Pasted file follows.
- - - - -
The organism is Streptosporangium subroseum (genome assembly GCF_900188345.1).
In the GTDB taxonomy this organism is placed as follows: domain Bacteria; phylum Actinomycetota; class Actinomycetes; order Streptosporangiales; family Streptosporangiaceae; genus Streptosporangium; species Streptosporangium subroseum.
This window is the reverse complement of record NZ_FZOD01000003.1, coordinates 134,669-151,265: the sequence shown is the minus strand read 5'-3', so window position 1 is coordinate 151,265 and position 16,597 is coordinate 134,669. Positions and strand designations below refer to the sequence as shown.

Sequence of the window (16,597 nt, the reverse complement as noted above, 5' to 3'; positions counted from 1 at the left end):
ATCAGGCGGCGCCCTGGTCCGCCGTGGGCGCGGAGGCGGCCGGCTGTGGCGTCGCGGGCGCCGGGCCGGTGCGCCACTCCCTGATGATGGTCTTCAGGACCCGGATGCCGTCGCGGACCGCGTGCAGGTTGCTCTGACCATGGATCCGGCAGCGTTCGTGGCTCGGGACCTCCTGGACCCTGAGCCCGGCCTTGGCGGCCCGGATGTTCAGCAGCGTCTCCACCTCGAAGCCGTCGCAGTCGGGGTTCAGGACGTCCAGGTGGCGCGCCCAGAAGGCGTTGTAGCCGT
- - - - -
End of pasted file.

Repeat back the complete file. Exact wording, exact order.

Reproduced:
The organism is Streptosporangium subroseum (genome assembly GCF_900188345.1).
In the GTDB taxonomy this organism is placed as follows: domain Bacteria; phylum Actinomycetota; class Actinomycetes; order Streptosporangiales; family Streptosporangiaceae; genus Streptosporangium; species Streptosporangium subroseum.
This window is the reverse complement of record NZ_FZOD01000003.1, coordinates 134,669-151,265: the sequence shown is the minus strand read 5'-3', so window position 1 is coordinate 151,265 and position 16,597 is coordinate 134,669. Positions and strand designations below refer to the sequence as shown.

Sequence of the window (16,597 nt, the reverse complement as noted above, 5' to 3'; positions counted from 1 at the left end):
ATCAGGCGGCGCCCTGGTCCGCCGTGGGCGCGGAGGCGGCCGGCTGTGGCGTCGCGGGCGCCGGGCCGGTGCGCCACTCCCTGATGATGGTCTTCAGGACCCGGATGCCGTCGCGGACCGCGTGCAGGTTGCTCTGACCATGGATCCGGCAGCGTTCGTGGCTCGGGACCTCCTGGACCCTGAGCCCGGCCTTGGCGGCCCGGATGTTCAGCAGCGTCTCCACCTCGAAGCCGTCGCAGTCGGGGTTCAGGACGTCCAGGTGGCGCGCCCAGAAGGCGTTGTAGCCGT